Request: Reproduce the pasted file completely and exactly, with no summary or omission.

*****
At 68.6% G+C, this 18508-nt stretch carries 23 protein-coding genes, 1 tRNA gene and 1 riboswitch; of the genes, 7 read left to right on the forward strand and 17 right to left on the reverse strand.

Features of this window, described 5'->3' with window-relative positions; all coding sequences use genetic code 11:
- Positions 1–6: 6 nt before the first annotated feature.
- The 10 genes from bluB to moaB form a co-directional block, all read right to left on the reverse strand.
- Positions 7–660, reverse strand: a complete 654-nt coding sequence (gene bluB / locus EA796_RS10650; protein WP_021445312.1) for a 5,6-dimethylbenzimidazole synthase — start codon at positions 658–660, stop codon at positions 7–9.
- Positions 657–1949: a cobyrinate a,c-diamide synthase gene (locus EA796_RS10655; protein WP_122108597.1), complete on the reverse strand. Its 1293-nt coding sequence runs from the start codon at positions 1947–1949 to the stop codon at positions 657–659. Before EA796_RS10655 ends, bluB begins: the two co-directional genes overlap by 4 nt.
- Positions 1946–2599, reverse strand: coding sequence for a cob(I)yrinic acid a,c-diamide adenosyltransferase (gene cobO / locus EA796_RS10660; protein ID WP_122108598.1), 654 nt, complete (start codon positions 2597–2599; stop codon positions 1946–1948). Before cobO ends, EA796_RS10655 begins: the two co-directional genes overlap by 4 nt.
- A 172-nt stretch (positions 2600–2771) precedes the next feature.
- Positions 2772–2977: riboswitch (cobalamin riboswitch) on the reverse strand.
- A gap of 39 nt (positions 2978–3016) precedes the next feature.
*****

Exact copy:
At 68.6% G+C, this 18508-nt stretch carries 23 protein-coding genes, 1 tRNA gene and 1 riboswitch; of the genes, 7 read left to right on the forward strand and 17 right to left on the reverse strand.

Features of this window, described 5'->3' with window-relative positions; all coding sequences use genetic code 11:
- Positions 1–6: 6 nt before the first annotated feature.
- The 10 genes from bluB to moaB form a co-directional block, all read right to left on the reverse strand.
- Positions 7–660, reverse strand: a complete 654-nt coding sequence (gene bluB / locus EA796_RS10650; protein WP_021445312.1) for a 5,6-dimethylbenzimidazole synthase — start codon at positions 658–660, stop codon at positions 7–9.
- Positions 657–1949: a cobyrinate a,c-diamide synthase gene (locus EA796_RS10655; protein WP_122108597.1), complete on the reverse strand. Its 1293-nt coding sequence runs from the start codon at positions 1947–1949 to the stop codon at positions 657–659. Before EA796_RS10655 ends, bluB begins: the two co-directional genes overlap by 4 nt.
- Positions 1946–2599, reverse strand: coding sequence for a cob(I)yrinic acid a,c-diamide adenosyltransferase (gene cobO / locus EA796_RS10660; protein ID WP_122108598.1), 654 nt, complete (start codon positions 2597–2599; stop codon positions 1946–1948). Before cobO ends, EA796_RS10655 begins: the two co-directional genes overlap by 4 nt.
- A 172-nt stretch (positions 2600–2771) precedes the next feature.
- Positions 2772–2977: riboswitch (cobalamin riboswitch) on the reverse strand.
- A gap of 39 nt (positions 2978–3016) precedes the next feature.